Published by Exile Editions, Amun: A Gathering of Indigenous Voices is a collection of ten different stories set in multiple epochs and contexts, offering glimpses of lives that provide a wider view and understanding of Indigenous experiences. The collection has been translated by Kathryn Gabinet-Kroo and edited by Michel Jean, an investigative journalist and writer who comes from the community of Mashteuiatsh, and who has committed himself to highlighting Indigenous histories and concerns.
Jean makes it abundantly clear in his introduction that, if life was “simpler” before settler incursions and territorial exploitation, an Indigenous past should not be idealized either: “it was not a perfect world. There were territorial disputes, Innu against Inuit, wars, Mohawks against Wendats, and so on.” The collection, he maintains, is meant to challenge any static or facile comprehension of Indigenous histories and voices; to evoke the fullest range of human needs, dreams, and desires; and to delineate a world that was at once both highly variegated and in flux. Jean thus characterizes the book as “a gathering,” an Innu word that references the return of Innu families to the sandy shores of Mashteuiatsh. It is also an historical reference to the way “it used to be, when we all left for our lands to rejoin our people at the agreed upon place,” a literal reference to the writers in the collection and a metaphorical reference for a kind of practice, aesthetic and otherwise.
A Gathering of Indigenous Voices
Edited by Michel Jean
Translated by Kathryn Gabinet-Kroo
These pieces offer viewpoints on lives that flout or completely overturn expectations and assumptions. For example, in “Memekueshu,” by Melissa Mollen Dupuis (Innu from Ekuanitshit), Nish is confronted by the tangible manifestation of the Atshens’s legends, which she had formerly dismissed as purely mythological. Jean’s own piece, “Where are You?,” is one of the standout contributions, an evocative rumination of a hunter’s wife whose husband has gone missing during his last expedition. His absence obliges her to learn how to hunt successfully in order to take care of their son, Malek, and herself. The title operates as a refrain, punctuating the narrative to mark how much time has elapsed since his disappearance.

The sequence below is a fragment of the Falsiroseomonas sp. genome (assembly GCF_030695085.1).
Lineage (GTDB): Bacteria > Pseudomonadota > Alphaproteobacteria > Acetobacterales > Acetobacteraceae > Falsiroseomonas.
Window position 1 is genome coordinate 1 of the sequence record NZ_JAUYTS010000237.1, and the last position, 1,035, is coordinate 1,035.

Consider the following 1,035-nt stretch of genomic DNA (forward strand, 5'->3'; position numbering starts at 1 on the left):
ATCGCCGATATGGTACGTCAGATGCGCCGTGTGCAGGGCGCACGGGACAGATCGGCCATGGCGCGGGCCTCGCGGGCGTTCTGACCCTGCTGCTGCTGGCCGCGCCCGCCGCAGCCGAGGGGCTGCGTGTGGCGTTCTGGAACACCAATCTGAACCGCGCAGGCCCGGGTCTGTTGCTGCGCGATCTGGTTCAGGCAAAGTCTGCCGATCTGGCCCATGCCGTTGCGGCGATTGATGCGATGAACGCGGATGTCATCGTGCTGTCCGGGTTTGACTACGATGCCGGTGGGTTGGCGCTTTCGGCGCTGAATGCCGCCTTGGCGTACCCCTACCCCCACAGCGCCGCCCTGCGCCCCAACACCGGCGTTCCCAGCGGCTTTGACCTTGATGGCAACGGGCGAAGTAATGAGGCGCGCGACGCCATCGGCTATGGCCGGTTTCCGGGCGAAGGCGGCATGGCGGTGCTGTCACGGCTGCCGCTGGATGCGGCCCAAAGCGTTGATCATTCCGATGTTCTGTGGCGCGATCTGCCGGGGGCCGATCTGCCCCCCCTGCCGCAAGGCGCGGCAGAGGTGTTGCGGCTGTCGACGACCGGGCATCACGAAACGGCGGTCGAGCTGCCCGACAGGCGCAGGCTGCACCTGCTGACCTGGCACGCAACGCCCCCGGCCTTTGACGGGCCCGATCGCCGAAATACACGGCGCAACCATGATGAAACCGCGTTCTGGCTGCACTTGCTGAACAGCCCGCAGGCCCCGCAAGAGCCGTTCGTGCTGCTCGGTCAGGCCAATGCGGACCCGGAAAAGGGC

Equally riveting is the piece by Virginia Pésémapéo Bordeleau, a formidable Cree-Métis writer from Rapide- des-Cèdres. With a deft hand, she explores the emotional complexity of Charlie, the main character of “The Lakota Shaman,” who wrestles with legacies that are gendered, generational, and colonial. Assumptions about his status as a shaman within – and outside of – his own community mean that he at times feels his own humanity is denied him. Naomi Fontaine, who is Innu from Uashat, examines the relationship between the narrator and her mother in “Neka.” The narrator describes her mother’s faith as scandalous, because she was Protestant, noting that “since colonization and the missionaries […] it was all about the Catholic religion.”
As “Neka” makes clear, the stories frequently offer unexpected insights and reversals of understanding. The stories may not be completely even in calibre or delivery; however, what they offer as a collection – as these examples above render clear – is a more developed sense of the complexity of Indigenous lives and voices. mRb